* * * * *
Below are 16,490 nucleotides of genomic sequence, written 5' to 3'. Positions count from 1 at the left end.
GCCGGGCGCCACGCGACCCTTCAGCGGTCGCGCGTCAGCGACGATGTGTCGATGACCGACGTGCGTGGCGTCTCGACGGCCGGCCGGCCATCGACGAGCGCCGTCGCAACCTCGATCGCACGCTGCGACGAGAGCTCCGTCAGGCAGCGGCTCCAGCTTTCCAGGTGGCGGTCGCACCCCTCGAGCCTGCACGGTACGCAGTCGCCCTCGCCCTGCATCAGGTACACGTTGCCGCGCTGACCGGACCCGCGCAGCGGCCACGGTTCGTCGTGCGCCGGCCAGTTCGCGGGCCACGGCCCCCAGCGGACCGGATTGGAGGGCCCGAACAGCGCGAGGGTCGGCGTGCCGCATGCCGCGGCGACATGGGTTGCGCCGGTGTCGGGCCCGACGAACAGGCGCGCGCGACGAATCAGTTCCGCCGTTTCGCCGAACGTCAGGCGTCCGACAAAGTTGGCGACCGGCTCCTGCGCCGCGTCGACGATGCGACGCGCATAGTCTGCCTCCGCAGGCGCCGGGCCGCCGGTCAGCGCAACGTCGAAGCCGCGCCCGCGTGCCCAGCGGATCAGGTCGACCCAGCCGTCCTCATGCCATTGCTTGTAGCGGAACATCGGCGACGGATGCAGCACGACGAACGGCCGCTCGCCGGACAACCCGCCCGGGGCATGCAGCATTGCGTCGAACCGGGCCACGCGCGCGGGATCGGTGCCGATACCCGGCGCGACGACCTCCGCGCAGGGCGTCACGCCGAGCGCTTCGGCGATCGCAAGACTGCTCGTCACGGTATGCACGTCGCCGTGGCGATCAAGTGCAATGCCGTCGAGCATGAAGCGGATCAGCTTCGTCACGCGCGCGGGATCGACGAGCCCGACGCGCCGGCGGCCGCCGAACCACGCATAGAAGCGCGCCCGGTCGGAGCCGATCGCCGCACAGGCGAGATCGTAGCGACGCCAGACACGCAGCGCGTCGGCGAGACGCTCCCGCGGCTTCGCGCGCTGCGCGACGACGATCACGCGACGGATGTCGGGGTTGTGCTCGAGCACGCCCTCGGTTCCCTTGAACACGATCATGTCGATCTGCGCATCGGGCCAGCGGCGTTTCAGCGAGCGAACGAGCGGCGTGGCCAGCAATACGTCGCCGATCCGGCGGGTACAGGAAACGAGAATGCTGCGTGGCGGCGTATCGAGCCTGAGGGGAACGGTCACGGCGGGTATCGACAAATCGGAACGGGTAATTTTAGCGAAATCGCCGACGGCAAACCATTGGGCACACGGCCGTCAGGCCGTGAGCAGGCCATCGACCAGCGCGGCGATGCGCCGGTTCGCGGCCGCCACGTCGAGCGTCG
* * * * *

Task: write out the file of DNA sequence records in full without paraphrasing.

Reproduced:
Below are 16,490 nucleotides of genomic sequence, written 5' to 3'. Positions count from 1 at the left end.
GCCGGGCGCCACGCGACCCTTCAGCGGTCGCGCGTCAGCGACGATGTGTCGATGACCGACGTGCGTGGCGTCTCGACGGCCGGCCGGCCATCGACGAGCGCCGTCGCAACCTCGATCGCACGCTGCGACGAGAGCTCCGTCAGGCAGCGGCTCCAGCTTTCCAGGTGGCGGTCGCACCCCTCGAGCCTGCACGGTACGCAGTCGCCCTCGCCCTGCATCAGGTACACGTTGCCGCGCTGACCGGACCCGCGCAGCGGCCACGGTTCGTCGTGCGCCGGCCAGTTCGCGGGCCACGGCCCCCAGCGGACCGGATTGGAGGGCCCGAACAGCGCGAGGGTCGGCGTGCCGCATGCCGCGGCGACATGGGTTGCGCCGGTGTCGGGCCCGACGAACAGGCGCGCGCGACGAATCAGTTCCGCCGTTTCGCCGAACGTCAGGCGTCCGACAAAGTTGGCGACCGGCTCCTGCGCCGCGTCGACGATGCGACGCGCATAGTCTGCCTCCGCAGGCGCCGGGCCGCCGGTCAGCGCAACGTCGAAGCCGCGCCCGCGTGCCCAGCGGATCAGGTCGACCCAGCCGTCCTCATGCCATTGCTTGTAGCGGAACATCGGCGACGGATGCAGCACGACGAACGGCCGCTCGCCGGACAACCCGCCCGGGGCATGCAGCATTGCGTCGAACCGGGCCACGCGCGCGGGATCGGTGCCGATACCCGGCGCGACGACCTCCGCGCAGGGCGTCACGCCGAGCGCTTCGGCGATCGCAAGACTGCTCGTCACGGTATGCACGTCGCCGTGGCGATCAAGTGCAATGCCGTCGAGCATGAAGCGGATCAGCTTCGTCACGCGCGCGGGATCGACGAGCCCGACGCGCCGGCGGCCGCCGAACCACGCATAGAAGCGCGCCCGGTCGGAGCCGATCGCCGCACAGGCGAGATCGTAGCGACGCCAGACACGCAGCGCGTCGGCGAGACGCTCCCGCGGCTTCGCGCGCTGCGCGACGACGATCACGCGACGGATGTCGGGGTTGTGCTCGAGCACGCCCTCGGTTCCCTTGAACACGATCATGTCGATCTGCGCATCGGGCCAGCGGCGTTTCAGCGAGCGAACGAGCGGCGTGGCCAGCAATACGTCGCCGATCCGGCGGGTACAGGAAACGAGAATGCTGCGTGGCGGCGTATCGAGCCTGAGGGGAACGGTCACGGCGGGTATCGACAAATCGGAACGGGTAATTTTAGCGAAATCGCCGACGGCAAACCATTGGGCACACGGCCGTCAGGCCGTGAGCAGGCCATCGACCAGCGCGGCGATGCGCCGGTTCGCGGCCGCCACGTCGAGCGTCG